• necrosis of fascial layer
        • microorganisms within fascial layer
        • PMN infiltration
        • fibrinous thrombi in arteries and veins and necrosis of arterial and venous walls
    • LRINEC Scoring system
      • score > 6 has PPV of 92% of having necrotizing fasciitis
        • CRP (mg/L)
          • ≥150: 4 points
        • WBC count (×103/mm3)
          • <15: 0 points
          • 15–25: 1 point
          • >25: 2 points
        • Hemoglobin (g/dL)
          • >13.5: 0 points
          • 11–13.5: 1 point
          • <11: 2 points
        • Sodium (mmol/L)
          • <135: 2 points
        • Creatinine (umol/L)
          • >141: 2 points
        • Glucose (mmol/L)
          • >10: 1 point
  • Differentials
    • Gas gangrene
  • Treatment
    • Operative
      • emergency radical debridement with broad-spectrum IV antibiotics
        • indications
          • whenever suspicion for necrotizing fasciitis
        • operative findings
          • liquefied subcutaneous fat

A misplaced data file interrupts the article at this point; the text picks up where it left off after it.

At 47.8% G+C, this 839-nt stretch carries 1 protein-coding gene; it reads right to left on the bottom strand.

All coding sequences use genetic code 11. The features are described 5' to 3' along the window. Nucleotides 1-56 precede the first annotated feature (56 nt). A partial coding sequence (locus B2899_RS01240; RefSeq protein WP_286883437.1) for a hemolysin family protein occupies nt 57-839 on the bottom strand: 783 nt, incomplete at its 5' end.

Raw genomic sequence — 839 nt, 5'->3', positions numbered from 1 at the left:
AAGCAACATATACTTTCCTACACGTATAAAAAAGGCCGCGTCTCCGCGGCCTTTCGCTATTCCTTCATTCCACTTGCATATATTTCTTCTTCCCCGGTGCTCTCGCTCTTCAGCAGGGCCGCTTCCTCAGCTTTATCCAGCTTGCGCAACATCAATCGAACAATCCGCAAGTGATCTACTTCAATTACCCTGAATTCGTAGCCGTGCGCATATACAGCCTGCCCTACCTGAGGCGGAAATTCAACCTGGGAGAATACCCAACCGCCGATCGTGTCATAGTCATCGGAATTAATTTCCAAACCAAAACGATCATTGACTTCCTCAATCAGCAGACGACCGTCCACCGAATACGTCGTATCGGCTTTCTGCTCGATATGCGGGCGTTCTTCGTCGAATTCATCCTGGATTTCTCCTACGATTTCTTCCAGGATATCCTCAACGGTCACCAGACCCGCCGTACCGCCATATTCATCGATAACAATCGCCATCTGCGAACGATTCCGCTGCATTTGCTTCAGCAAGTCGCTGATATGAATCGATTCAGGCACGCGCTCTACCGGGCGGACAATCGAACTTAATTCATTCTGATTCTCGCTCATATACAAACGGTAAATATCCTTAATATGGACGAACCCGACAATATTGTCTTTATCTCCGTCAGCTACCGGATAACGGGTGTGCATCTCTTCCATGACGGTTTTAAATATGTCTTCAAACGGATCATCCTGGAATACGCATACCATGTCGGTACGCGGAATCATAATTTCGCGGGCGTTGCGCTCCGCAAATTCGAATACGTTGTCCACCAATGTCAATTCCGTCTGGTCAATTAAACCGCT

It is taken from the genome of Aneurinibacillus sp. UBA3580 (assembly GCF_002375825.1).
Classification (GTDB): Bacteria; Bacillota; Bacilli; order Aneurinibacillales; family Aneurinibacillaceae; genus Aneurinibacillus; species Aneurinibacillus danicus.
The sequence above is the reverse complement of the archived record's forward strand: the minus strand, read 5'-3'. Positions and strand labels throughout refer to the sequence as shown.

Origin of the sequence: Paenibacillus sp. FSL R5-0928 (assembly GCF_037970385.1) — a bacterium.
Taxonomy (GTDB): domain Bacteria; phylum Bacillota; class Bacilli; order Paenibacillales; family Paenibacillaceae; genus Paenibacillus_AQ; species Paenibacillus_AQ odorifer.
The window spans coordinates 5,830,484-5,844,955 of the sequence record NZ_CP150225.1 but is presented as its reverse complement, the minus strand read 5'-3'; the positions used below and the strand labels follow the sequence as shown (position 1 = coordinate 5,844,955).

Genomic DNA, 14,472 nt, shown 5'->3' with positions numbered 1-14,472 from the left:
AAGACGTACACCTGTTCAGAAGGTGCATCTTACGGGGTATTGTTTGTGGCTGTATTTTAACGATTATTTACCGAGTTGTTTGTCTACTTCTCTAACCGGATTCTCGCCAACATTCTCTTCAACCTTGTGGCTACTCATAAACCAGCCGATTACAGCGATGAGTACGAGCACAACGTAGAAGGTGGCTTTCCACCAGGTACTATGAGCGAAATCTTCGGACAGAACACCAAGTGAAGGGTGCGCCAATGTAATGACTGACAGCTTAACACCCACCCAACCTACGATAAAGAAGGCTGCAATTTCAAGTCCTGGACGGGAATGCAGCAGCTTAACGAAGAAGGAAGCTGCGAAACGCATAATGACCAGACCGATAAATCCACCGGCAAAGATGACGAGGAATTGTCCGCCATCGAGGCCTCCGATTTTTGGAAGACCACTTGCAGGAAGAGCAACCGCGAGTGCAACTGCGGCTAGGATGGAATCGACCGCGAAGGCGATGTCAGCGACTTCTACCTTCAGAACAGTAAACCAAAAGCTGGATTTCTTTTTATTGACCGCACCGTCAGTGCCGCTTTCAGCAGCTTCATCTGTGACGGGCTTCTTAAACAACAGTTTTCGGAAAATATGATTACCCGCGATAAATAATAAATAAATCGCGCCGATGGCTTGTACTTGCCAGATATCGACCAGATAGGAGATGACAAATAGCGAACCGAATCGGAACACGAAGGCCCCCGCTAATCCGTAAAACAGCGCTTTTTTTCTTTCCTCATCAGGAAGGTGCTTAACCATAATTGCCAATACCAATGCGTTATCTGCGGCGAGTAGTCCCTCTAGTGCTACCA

• dishwater pus
          • muscle necrosis
          • venous thrombosis
        • technique
          • hemodynamic monitoring with systemic resuscitation is critical
          • hyperbaric oxygen chamber if anaerobic organism identified
        • antibiotics
          • initial antibiotics
            • start empirically with penicillin, clindamycin, metronidazole, and an aminoglycoside
          • definitive antibiotics
            • penicillin G
              • for strep or clostridium
            • imipenem or doripenem or meropenem
              • for polymicrobial
            • add vancomycinordaptomycin
              • if MRSA suspected
      • amputation
        • indications
          • low threshold for amputation when life threatening
  • Prognosis
    • Life threatening infection
      • mortality rate of 32%
      • mortality correlates with time to surgical intervention

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Flashcards (1)
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Questions (8)

(SBQ18FA.43) A 36-year-old man with HIV, chronic kidney failure, and chronic IV drug use presents with worsening fevers, chills, and purulent drainage from his leg. His infection progresses rapidly and he becomes acutely septic. He is therefore taken urgently to the OR for radical debridement of the fascia and surrounding tissues, with a plan for delayed closure. His CRP is 90 mg/dL and he is hyponatremic. Intraoperative cultures are obtained. To cover the most common organism(s) associated with this condition, what antibiotic would you initially recommend?

QID: 211572
FIGURES:
1

Intravenous vancomycin

15%

(251/1642)

2

Intravenous vancomycin and gentamicin

49%

(798/1642)

3

Intravenous gentamicin